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How To Deliver A Great Pitch In 60 Seconds You should perfect a standard minute-long spiel that concisely identifies the need for your product and how it can solve that need.

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You never know when you're going to have to sell your idea.

Sometimes an opportunity to pitch your idea to someone who could contribute to its success comes out of nowhere. Whether that's a potential investor, customer or a journalist, you should perfect a standard minute-long spiel that concisely identifies the need for your product and how it can solve that need. A slightly longer version of the famous "elevator pitch," the 60-second pitch is best deployed at networking events, in meetings and even to kick off presentations.

So how can you seize the interest of your audience within a minute?

1. Start with several questions that illustrate the need for your product

The best way to get a listener to immediately zero in on what you're saying is to ask them a few pertinent questions- ones that could help you underline the need for your product. You can introduce some startling facts through a line of questioning. "What would cause them to think, "Really?!'" Strategic communications expert Sam Horn told Fast Company. "What recent data could you reference that offers fresh insight into the problem you're solving, the issue you're addressing, the need you're meeting? What respected resource can you reference that shows a sudden shift in a trend, a dramatic increase in your target demographics, a relevant change in a regulation?" If you're pitching a new venture that makes it easier for people to recycle plastics, you might start off by asking if the audience is aware of how much plastic waste is found on the coastlines every year. Or you could ask if they are aware that pollution could be reduced by a certain percent with one specific action.

2. Visualize the solutions to those questions

After you've got your target audience considering your questions, quickly transition and ask them to visualize various answers. Use phrases like "Imagine if..." or "What if...." to start and then put that solution right in front of them. Using the example above, something like "Imagine if there was an easy way for people to decrease that plastic waste from the coastlines. What if we gave them a financial incentive to do so?" Once you've got them thinking about that, you move into the next step.

3. Introduce yourself as the solution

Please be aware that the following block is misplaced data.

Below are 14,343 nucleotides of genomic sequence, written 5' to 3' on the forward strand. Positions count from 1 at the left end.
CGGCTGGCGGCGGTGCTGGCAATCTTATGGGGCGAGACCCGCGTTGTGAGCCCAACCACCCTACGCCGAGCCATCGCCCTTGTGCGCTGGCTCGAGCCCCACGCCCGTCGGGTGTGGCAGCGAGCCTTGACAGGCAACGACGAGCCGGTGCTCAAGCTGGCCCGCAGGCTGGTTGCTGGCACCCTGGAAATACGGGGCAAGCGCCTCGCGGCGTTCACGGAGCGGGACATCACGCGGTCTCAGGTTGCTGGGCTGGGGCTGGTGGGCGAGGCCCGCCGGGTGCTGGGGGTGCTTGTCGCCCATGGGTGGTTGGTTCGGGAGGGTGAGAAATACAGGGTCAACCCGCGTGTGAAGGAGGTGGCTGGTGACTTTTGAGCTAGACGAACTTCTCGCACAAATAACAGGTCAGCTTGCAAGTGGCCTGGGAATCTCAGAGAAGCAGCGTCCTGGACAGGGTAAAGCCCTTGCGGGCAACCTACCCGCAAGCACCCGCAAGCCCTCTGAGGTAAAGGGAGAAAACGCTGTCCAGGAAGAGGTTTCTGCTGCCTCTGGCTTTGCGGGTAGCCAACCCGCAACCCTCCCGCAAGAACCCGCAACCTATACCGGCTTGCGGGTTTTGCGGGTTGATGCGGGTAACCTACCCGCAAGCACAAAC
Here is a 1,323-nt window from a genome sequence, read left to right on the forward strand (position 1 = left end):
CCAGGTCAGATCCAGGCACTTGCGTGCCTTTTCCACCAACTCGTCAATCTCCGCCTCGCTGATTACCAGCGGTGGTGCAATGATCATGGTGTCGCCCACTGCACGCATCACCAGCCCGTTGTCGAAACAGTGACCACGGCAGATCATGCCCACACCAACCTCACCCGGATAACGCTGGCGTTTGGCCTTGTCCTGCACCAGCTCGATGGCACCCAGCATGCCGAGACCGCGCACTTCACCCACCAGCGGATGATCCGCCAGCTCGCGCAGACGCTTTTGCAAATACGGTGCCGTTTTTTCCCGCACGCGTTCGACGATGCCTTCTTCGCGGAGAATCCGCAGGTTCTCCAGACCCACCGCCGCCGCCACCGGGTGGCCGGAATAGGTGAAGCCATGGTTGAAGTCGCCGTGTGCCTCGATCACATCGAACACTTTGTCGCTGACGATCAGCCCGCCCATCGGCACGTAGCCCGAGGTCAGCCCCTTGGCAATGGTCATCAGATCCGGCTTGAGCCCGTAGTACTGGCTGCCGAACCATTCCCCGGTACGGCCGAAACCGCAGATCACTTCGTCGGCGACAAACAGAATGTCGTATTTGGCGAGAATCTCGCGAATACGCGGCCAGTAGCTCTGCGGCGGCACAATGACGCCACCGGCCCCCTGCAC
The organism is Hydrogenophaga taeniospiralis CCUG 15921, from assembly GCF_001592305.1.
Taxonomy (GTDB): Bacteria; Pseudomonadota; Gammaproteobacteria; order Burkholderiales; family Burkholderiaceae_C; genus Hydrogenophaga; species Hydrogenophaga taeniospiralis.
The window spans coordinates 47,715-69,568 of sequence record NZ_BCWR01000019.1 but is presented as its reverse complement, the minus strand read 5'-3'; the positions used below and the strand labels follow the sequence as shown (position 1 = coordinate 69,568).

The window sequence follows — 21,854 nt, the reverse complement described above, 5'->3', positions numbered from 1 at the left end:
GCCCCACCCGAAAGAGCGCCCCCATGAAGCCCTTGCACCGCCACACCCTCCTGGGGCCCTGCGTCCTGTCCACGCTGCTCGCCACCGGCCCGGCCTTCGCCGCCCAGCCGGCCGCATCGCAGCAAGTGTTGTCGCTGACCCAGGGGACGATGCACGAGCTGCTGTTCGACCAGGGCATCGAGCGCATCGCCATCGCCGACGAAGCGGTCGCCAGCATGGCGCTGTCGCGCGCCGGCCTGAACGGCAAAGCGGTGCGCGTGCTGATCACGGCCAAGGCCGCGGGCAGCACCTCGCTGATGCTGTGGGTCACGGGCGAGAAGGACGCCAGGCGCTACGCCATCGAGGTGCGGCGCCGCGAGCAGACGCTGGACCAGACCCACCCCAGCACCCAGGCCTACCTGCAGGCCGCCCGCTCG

Basically, find a way to say, "I've figured out a way to make this happen." Suddenly the idea of solving these issues isn't some sort of aspiration. It's a reality, thanks to your company. Take the Plastic Bank as an example: if entrepreneur and CEO David Katz were doing this kind of pitch, he might say "The Plastic Bank has already created an answer. By allowing people to turn plastic waste into currency, we can clean up shores while providing resources to poor people all over the world."

4. Don't get caught up in the details just yet

One of the biggest mistakes someone can make in a 60-second pitch is trying to cram too many details into that minute. Try to keep it simple. You're better off presenting a problem, solution and why you're the solution. No one needs to hear a full business plan right away. If you're delivering this pitch to a group of people, you can explain more about the project to interested parties. If it's a one-on-one pitch, and the person you're speaking with can allot more time, let them guide the conversation after you've stated your initial case. If you've done a good enough job presenting the pitch, they should have plenty of detailed follow-up questions.

5. Adapt to your audience

The approach of presenting a problem, opportunity, and your business as the solution should work no matter the audience, although it makes sense to be mindful of what elements of your idea could have the most resonance in certain situations. Going back to the Plastic Bank, if Katz were speaking at a World Bank summit on poverty, it would make more sense to focus on the plastic as currency angle, asking questions about poverty rates and showcasing how people in impoverished countries can get needed resources by exchanging plastic. If he were at a conference sponsored by Greenpeace, the main angle might be more of the environmental benefits that come from all of the collection and recycling of the recovered plastic waste.

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